Given that the emissions from all sources needs to hit a net zero by 2050, questions are being asked about the viability of gas as a means of achieving the goal.

Gas out of sync with goals

As it stands however, the trend towards gas, or any fossil fuel source, is likely to negatively affect the goals set out in the Paris Agreement. While electricity emissions intensity has decreased since 1990, from 533 g/kWh to 519 g/kWh in 2014, the current rate of decrease is not sufficient to meet either of the Agreement’s goals. The US is set to miss even the more modest 2.0 C target, while China continues to improve its position, although it is still set (at current policy) to fall somewhere above the 1.5 C target. India has a long way to go, while the EU will need to work hard to achieve a 1.5 C contribution.

The study finds that the use of gas as part of a long-term strategy to meet the Paris Agreement goals is simply not viable. The argument for gas as a ‘bridging technology’, leveraged in part to push investment, is not sufficient to meet the goals of 2.0 C, let alone 1.5 C. The research notes that unabated natural gas fired coal plants are very much unsuited to the targets; the 1.5 C target would require that such plants are completely phased out by 2050, while for the 2 C target they would need to be phased out by around 2060.

Without abatement, such as carbon capture technologies, the wider value chain of gas production is relatively expensive in terms of emissions, “life-cycle emissions, i.e. taking into account the emissions in the fuel chain and the manufacturing of the energy conversion technology, are estimated at 410–650 gCO2eq/kWh for natural gas combined-cycle plants.” Even with abatement however, the value chain continues to be relatively polluting, ranging between 90 and 370 gCO2eq/kWh.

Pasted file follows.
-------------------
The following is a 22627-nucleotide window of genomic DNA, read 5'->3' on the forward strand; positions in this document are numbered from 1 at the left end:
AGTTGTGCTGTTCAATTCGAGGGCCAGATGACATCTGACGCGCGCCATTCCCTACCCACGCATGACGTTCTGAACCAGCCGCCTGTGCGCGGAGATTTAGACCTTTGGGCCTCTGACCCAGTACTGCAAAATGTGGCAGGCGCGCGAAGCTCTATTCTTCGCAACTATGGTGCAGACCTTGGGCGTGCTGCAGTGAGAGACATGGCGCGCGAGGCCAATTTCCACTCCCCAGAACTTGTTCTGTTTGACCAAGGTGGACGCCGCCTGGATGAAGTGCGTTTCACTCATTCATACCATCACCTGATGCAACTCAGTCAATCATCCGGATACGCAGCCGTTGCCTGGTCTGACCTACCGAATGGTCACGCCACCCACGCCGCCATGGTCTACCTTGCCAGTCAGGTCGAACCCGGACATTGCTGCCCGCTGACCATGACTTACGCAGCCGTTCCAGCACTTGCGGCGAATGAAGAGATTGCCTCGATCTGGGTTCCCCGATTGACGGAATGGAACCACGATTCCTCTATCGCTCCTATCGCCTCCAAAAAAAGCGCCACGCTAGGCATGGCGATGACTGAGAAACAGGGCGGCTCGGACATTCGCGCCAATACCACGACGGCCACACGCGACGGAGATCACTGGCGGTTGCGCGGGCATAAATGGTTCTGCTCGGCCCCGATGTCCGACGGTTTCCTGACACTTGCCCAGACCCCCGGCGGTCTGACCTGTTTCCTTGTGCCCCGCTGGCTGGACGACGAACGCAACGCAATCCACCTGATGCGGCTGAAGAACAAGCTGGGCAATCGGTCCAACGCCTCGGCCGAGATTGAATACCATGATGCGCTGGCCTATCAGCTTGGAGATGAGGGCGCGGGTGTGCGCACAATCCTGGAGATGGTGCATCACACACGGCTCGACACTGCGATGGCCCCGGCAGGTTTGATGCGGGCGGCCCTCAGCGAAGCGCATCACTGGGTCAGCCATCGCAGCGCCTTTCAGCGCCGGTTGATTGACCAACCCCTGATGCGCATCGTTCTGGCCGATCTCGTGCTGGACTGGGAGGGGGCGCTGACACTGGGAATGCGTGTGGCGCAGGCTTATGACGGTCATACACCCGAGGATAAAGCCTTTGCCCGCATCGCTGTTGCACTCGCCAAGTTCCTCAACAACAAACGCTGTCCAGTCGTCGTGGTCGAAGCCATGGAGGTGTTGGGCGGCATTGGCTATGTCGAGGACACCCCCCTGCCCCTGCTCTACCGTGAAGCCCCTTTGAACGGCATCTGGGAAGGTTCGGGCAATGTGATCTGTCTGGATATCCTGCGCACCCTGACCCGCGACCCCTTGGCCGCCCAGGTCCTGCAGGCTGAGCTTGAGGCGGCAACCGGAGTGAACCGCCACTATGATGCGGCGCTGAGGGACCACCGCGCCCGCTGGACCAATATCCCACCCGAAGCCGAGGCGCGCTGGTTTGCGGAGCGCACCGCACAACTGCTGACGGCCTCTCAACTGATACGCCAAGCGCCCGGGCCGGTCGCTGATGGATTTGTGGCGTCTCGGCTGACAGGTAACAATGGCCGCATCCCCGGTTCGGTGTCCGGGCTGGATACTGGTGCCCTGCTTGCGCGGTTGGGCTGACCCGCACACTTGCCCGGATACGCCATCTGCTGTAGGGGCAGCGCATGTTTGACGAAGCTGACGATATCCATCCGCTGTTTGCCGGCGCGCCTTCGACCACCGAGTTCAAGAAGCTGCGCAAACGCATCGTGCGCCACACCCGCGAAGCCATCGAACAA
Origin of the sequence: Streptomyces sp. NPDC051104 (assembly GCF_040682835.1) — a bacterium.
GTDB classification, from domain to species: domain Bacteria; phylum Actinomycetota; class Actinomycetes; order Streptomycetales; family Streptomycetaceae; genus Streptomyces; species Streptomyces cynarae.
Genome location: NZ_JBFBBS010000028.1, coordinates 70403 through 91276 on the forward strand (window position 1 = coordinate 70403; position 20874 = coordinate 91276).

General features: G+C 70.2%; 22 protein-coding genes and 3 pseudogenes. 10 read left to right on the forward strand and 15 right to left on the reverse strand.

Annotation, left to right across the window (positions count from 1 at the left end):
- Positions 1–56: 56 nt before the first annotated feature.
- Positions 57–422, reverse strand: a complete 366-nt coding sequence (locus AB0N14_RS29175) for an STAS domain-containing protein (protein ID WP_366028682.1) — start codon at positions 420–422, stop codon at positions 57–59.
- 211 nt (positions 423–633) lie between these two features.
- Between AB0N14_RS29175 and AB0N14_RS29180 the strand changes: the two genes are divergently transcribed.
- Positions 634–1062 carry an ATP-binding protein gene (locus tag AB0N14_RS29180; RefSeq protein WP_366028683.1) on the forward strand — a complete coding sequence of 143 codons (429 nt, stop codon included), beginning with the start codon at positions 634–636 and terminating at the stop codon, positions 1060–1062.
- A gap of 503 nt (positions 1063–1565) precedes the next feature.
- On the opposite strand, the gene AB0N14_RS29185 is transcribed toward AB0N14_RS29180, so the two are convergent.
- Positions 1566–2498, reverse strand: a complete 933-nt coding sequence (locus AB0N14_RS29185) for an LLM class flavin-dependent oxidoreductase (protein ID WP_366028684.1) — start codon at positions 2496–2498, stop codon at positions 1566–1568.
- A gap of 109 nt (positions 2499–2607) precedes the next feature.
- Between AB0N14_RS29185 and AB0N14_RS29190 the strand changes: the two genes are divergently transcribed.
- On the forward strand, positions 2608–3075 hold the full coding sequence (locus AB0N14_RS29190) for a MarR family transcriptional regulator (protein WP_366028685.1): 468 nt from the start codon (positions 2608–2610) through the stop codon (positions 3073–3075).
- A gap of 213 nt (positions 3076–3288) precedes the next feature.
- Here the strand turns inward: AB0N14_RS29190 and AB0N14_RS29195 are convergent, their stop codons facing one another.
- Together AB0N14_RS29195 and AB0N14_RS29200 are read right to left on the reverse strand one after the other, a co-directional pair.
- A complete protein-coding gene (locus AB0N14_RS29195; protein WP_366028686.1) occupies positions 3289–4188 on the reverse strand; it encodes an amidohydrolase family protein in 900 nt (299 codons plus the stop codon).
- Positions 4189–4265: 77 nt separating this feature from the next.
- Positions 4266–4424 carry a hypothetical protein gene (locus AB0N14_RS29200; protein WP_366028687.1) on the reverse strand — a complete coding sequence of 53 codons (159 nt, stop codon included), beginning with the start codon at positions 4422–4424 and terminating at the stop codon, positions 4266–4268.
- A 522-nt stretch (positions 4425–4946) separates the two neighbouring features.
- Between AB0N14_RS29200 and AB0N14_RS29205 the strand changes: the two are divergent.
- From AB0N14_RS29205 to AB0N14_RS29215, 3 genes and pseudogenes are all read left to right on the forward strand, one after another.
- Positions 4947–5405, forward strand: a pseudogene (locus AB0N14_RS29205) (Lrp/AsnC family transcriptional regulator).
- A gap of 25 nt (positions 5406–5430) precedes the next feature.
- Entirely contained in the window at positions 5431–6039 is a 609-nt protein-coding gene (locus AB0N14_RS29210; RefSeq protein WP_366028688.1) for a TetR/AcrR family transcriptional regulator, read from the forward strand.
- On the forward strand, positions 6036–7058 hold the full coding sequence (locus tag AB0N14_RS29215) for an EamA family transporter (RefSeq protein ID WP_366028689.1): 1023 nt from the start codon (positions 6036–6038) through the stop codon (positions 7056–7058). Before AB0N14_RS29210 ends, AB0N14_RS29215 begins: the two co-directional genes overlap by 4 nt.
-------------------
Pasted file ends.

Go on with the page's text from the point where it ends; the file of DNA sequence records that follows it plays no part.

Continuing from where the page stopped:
Gas demand slows

Energy investors looking at gas projects run considerable risks. The need for bridging base-load suppliers is increasingly shifting as new means of managing generation and demand arise. Increased focus on distributed networks, storage, as well as network integration mean that other methods will likely take care of generation intermittencies. Demand for gas is also not set to rise as quickly as anticipated across many regions to 2025.

Given the need to move away from fossil fuels as such, the considerably lower life-cycle emissions profile of renewables, most renewable technologies have ranges of between 2–180 gCO2eq/kWh, provide a much stronger long-term investment option – particularly as the price for the technology falls further.

The report concludes, “Although it is conceivable to decarbonise power from gas based on the technical approaches above, it is unlikely that there would be a role for gas with CCS in the evolving power system: the increasing market share of renewables due to their rapid cost decline will leave only a small part of the electricity supply for non-renewables in most regions. This will add further cost-pressures as the gas plant will not run at all times, called low capacity factors (the capacity factor of a power plant is the fraction of time in which the plant actually produces power).”